Decision No. 13,830
Appeal of RICHARD L. RAMPELLO from action of the East Irondequoit Central School District and Dr. Josephine Kehoe, superintendent of schools, relating to the conduct of an annual district meeting.
Decision No. 13830
(September 2, 1997)
Ferrara, Fiorenza, Larrison, Barrett & Reitz, P.C., attorneys for respondents, Dennis Barrett, Esq., of counsel
MILLS, Commissioner.--Petitioner appeals certain actions taken by respondents with respect to the annual district meeting held on June 5, 1996. The appeal must be sustained in part.
Petitioner is a resident, taxpayer and parent of children attending school in the East Irondequoit Central School District. Petitioner is also a member of respondent board of education. He contends that respondents permitted the use of school district personnel, property, facilities, equipment and funds to advocate for adoption of the district's proposed budget and for the election of certain candidates to the board of education, in violation of Article VIII, "1 of the State Constitution.
The proposed budget was adopted at the June 5, 1996 annual meeting by a 134 vote majority out of 3,728 votes cast. While petitioner does not challenge the results of the vote, petitioner contends that respondent Kehoe failed to stop the aforementioned instances of alleged partisan activity, despite notification by petitioner of such activities and in knowing and willful disregard of the decisions and directives in Appeal of Pucci, 31 Ed Dept Rep 3, and Appeal of Allen, 32 Ed Dept Rep 69. Petitioner requests that respondent Kehoe be removed as superintendent of schools and/or fined. In the alternative, petitioner requests that respondents be reprimanded and directed to cease using school facilities for partisan campaigning.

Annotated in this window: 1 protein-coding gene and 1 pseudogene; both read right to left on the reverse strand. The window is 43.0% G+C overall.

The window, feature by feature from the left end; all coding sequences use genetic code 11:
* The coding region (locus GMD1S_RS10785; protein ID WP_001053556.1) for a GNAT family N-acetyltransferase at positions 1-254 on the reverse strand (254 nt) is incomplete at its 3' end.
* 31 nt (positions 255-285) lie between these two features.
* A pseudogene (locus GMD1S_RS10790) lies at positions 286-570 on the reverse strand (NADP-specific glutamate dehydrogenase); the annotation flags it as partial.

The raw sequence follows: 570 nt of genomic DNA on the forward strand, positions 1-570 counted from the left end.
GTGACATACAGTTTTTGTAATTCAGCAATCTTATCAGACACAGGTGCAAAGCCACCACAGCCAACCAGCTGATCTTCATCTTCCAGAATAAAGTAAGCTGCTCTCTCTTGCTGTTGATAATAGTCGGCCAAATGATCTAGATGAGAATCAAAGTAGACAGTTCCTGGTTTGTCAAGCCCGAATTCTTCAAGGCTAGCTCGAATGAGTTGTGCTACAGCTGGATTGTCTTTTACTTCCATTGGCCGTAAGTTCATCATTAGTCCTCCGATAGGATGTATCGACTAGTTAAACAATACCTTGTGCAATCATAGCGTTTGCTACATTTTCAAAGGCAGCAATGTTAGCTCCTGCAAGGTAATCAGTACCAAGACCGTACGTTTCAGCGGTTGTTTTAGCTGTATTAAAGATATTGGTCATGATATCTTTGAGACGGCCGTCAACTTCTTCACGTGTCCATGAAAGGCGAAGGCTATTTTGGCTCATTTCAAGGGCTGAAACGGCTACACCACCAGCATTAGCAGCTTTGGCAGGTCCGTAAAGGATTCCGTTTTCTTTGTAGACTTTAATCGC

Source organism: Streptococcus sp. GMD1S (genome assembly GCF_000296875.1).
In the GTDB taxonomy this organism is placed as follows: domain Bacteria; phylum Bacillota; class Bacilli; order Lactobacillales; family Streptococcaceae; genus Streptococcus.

Respondents contend that they have complied with the Pucci and Allen decisions, and deny that they have engaged in or permitted partisan campaign activity with respect to the budget vote. Respondents further contend that certain of the activities petitioner complains of were permissible means to increase voter turnout and did not constitute partisan campaign activity. Respondent alleges that all of its actions were informational or educational only. Respondent also contends that some of the allegations of the petition should be dismissed as untimely.
Section 275.16 of the Regulations of the Commissioner of Education requires that an appeal to the Commissioner must be instituted within 30 days from the making of the decision or the performance of the act complained of. Respondents contend that since the appeal was instituted on July 1, 1996, those allegations of the petitioner concerning events that took place prior to June 1, 1996 should be dismissed as untimely. However, all of petitioner's allegations relate to alleged actions of the respondents taken with respect to a series of events occurring in May and early June and culminating at the annual meeting on June 5, 1996. Under these circumstances, it would be unreasonable and detrimental to the efficient resolution of petitioner's claims to require that petitioner institute separate appeals with respect to this series of events to meet the 30 day requirement set forth in "275.16. Furthermore, of the events that occurred before June 1, 1996, all but one occurred in the week immediately preceding June 1, and the remaining event occurred at the most in "mid-May". In view of the foregoing, I decline to dismiss for untimeliness the allegations concerning events that occurred before June 1, 1996.